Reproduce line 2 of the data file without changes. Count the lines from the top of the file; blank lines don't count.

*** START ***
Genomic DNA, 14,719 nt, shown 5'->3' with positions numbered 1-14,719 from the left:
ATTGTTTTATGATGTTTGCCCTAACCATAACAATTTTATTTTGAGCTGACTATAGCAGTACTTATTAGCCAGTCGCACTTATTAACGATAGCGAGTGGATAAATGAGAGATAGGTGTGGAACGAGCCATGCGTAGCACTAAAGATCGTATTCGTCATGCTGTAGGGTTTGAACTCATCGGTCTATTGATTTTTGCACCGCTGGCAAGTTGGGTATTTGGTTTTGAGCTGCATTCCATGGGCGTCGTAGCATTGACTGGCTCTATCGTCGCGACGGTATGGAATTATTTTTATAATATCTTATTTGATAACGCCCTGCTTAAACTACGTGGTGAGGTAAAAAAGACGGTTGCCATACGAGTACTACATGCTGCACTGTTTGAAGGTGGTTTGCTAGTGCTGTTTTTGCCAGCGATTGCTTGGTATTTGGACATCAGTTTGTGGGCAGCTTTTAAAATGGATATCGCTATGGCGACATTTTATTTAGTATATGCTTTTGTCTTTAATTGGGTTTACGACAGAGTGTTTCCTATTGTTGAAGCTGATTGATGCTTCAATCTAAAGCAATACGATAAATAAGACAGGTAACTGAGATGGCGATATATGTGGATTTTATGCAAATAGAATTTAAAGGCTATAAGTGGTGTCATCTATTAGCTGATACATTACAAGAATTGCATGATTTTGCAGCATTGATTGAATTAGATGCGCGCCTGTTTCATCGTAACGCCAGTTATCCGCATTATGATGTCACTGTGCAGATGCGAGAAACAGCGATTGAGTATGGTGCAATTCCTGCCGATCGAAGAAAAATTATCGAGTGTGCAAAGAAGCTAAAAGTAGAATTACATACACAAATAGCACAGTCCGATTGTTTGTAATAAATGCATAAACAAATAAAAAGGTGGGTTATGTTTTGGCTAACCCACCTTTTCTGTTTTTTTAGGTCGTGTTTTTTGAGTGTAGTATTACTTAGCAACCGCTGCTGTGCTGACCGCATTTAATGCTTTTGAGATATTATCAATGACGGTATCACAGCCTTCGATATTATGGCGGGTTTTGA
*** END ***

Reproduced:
ATTGTTTTATGATGTTTGCCCTAACCATAACAATTTTATTTTGAGCTGACTATAGCAGTACTTATTAGCCAGTCGCACTTATTAACGATAGCGAGTGGATAAATGAGAGATAGGTGTGGAACGAGCCATGCGTAGCACTAAAGATCGTATTCGTCATGCTGTAGGGTTTGAACTCATCGGTCTATTGATTTTTGCACCGCTGGCAAGTTGGGTATTTGGTTTTGAGCTGCATTCCATGGGCGTCGTAGCATTGACTGGCTCTATCGTCGCGACGGTATGGAATTATTTTTATAATATCTTATTTGATAACGCCCTGCTTAAACTACGTGGTGAGGTAAAAAAGACGGTTGCCATACGAGTACTACATGCTGCACTGTTTGAAGGTGGTTTGCTAGTGCTGTTTTTGCCAGCGATTGCTTGGTATTTGGACATCAGTTTGTGGGCAGCTTTTAAAATGGATATCGCTATGGCGACATTTTATTTAGTATATGCTTTTGTCTTTAATTGGGTTTACGACAGAGTGTTTCCTATTGTTGAAGCTGATTGATGCTTCAATCTAAAGCAATACGATAAATAAGACAGGTAACTGAGATGGCGATATATGTGGATTTTATGCAAATAGAATTTAAAGGCTATAAGTGGTGTCATCTATTAGCTGATACATTACAAGAATTGCATGATTTTGCAGCATTGATTGAATTAGATGCGCGCCTGTTTCATCGTAACGCCAGTTATCCGCATTATGATGTCACTGTGCAGATGCGAGAAACAGCGATTGAGTATGGTGCAATTCCTGCCGATCGAAGAAAAATTATCGAGTGTGCAAAGAAGCTAAAAGTAGAATTACATACACAAATAGCACAGTCCGATTGTTTGTAATAAATGCATAAACAAATAAAAAGGTGGGTTATGTTTTGGCTAACCCACCTTTTCTGTTTTTTTAGGTCGTGTTTTTTGAGTGTAGTATTACTTAGCAACCGCTGCTGTGCTGACCGCATTTAATGCTTTTGAGATATTATCAATGACGGTATCACAGCCTTCGATATTATGGCGGGTTTTGA